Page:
Houston Methodist. Leading Medicine

Knee News

The Long and Short of Stretching Your Hamstring Muscles

Ever wonder if those stretching exercises are really doing anything? How long does the effect last? And do you need to warm up before stretching? These are the questions physical therapists asked in a recent study.

Therapists often include stretching exercises in rehab programs. The idea is to increase the flexibility of muscles and tendons. The hamstring muscle behind the thigh and knee is an important muscle to stretch. Studies show muscle tightness is a common cause of hamstring injuries in athletes.

In this study, 56 volunteers between the ages of 18 and 42 were divided into four groups. Group one did warm-ups (climbing stairs) and a hamstring (static) stretch. Group two did just the static stretch. Group three just did the warm up. Group four was the control group. The control group didn't do any warm-ups or stretching, but they did lie on the floor for two minutes.

Hamstring length was measured before and after the interventions. Measurements were taken at 15 minutes, one hour, four hours, and 24 hours after the stretching. The control group was measured at each of these times, too. The hamstring length was measured in degrees by seeing how far the subject could straighten the knee when lying on the floor with the hip flexed at 90 degrees. This test is called the active knee extension test.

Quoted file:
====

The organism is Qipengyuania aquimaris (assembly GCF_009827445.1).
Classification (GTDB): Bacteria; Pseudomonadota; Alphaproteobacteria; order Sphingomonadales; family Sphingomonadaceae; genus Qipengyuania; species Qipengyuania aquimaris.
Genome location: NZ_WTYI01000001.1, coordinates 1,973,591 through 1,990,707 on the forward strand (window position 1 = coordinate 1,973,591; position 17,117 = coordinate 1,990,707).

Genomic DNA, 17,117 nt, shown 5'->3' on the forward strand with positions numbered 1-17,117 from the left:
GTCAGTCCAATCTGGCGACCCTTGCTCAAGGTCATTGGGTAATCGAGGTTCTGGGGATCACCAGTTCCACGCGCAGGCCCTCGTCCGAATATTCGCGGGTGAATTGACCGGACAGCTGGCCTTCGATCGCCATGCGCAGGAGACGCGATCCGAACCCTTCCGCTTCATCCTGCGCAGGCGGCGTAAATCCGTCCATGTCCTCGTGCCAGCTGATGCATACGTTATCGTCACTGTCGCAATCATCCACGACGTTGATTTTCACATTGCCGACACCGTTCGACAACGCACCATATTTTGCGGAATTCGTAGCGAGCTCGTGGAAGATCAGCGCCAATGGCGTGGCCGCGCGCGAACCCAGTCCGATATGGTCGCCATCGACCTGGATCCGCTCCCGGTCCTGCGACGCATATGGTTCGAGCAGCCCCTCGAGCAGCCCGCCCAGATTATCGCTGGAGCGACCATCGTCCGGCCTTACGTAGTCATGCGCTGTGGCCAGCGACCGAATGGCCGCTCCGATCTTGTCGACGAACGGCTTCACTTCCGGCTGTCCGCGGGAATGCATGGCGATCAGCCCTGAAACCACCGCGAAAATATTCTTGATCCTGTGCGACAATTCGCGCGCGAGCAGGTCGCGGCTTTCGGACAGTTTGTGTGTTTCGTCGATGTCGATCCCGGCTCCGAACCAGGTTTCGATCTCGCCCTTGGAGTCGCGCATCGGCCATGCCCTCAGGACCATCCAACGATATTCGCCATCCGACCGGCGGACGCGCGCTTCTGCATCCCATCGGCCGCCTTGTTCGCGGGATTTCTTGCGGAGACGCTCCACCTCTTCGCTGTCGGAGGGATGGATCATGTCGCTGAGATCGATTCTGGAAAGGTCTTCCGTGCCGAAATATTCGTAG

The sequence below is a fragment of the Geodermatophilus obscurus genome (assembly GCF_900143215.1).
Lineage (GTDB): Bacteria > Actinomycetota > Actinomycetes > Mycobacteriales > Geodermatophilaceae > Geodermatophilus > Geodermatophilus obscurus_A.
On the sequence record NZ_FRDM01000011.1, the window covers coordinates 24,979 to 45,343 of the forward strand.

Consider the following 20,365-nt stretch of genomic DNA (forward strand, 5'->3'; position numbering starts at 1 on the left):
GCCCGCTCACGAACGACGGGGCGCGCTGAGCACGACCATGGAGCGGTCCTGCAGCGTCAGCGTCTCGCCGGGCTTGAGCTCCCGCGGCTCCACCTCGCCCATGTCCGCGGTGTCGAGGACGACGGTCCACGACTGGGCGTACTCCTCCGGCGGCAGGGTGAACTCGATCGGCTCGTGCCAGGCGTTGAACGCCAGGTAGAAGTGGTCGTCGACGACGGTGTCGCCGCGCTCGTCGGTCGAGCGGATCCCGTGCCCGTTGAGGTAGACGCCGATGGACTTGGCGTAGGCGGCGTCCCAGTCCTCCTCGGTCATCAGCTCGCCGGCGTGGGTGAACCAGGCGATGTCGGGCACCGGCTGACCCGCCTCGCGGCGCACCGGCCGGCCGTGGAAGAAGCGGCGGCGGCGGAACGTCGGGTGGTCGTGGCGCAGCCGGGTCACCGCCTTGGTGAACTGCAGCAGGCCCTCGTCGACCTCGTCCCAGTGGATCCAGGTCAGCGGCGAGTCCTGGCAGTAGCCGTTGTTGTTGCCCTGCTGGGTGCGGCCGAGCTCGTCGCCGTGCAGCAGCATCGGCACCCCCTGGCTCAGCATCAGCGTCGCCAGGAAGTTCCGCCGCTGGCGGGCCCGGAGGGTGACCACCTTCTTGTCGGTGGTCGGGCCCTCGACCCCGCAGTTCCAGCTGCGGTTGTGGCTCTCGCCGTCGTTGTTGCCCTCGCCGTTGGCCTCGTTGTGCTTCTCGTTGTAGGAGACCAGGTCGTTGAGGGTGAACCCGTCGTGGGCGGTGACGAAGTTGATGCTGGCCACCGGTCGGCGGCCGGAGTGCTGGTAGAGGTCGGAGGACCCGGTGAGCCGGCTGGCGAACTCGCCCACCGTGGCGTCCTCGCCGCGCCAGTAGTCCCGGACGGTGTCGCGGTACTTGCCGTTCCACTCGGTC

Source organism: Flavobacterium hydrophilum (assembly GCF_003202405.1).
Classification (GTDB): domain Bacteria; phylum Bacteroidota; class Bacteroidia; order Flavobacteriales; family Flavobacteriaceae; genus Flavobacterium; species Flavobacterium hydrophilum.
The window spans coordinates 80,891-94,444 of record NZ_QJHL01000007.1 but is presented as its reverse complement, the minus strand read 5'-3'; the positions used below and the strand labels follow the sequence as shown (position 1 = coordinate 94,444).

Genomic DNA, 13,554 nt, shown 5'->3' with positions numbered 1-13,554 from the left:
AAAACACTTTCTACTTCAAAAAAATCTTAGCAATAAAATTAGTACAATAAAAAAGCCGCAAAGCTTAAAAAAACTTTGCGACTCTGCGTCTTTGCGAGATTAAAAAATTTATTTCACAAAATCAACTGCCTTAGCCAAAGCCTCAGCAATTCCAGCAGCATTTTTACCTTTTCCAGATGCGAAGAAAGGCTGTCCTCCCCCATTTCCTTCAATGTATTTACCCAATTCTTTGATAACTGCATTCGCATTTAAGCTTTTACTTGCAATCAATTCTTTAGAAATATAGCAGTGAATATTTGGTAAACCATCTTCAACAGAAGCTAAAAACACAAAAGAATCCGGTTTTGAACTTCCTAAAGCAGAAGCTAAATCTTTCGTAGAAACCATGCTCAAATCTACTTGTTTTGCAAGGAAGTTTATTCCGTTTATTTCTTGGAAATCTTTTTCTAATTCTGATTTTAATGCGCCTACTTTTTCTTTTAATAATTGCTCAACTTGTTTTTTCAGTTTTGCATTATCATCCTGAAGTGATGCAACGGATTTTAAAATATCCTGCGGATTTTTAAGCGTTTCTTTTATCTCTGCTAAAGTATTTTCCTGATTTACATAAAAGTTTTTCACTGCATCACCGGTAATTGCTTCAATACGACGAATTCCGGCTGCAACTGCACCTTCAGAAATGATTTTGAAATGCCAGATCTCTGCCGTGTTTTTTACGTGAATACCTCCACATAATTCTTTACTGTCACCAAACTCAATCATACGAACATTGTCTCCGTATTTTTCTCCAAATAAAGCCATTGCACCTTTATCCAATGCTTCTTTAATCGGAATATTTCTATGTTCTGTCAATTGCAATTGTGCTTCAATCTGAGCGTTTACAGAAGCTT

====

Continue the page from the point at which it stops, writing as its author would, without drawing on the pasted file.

The authors found a big difference in hamstring length after stretching. The greatest gain in muscle length took place in the first 15 minutes after stretching. The length was still there 24 hours later. Warm-up exercises before stretching didn't seem to make any difference. The lasting effects of stretching are important to prevent injury and improve muscle function. Stretching should be done within 15 minutes of an activity to have the best effect.


Volkert C. De Weijer, MScPT, MTC, CSCS, et al. The Effect of Static Stretch and Warm-up Exercise on Hamstring Length over the Course of 24 Hours. In Journal of Orthopaedic & Sports Physical Therapy. December 2003. Vol. 33. No. 12. Pp. 727-733.

03/15/2004

*Disclaimer:* The information contained herein is compiled from a variety of sources. It may not be complete or timely. It does not cover all diseases, physical conditions, ailments or treatments. The information should NOT be used in place of visit with your healthcare provider, nor should you disregard the advice of your health care provider because of any information you read in this topic.
All content provided by eORTHOPOD® is a registered trademark of Medical Multimedia Group, L.L.C.. Content is the sole property of Medical Multimedia Group, LLC and used herein by permission.

Our Specialties

Where Does It Hurt?

Our Locations

  Follow Us

Follow us on Facebook Follow us on YouTube
Follow us on Twitter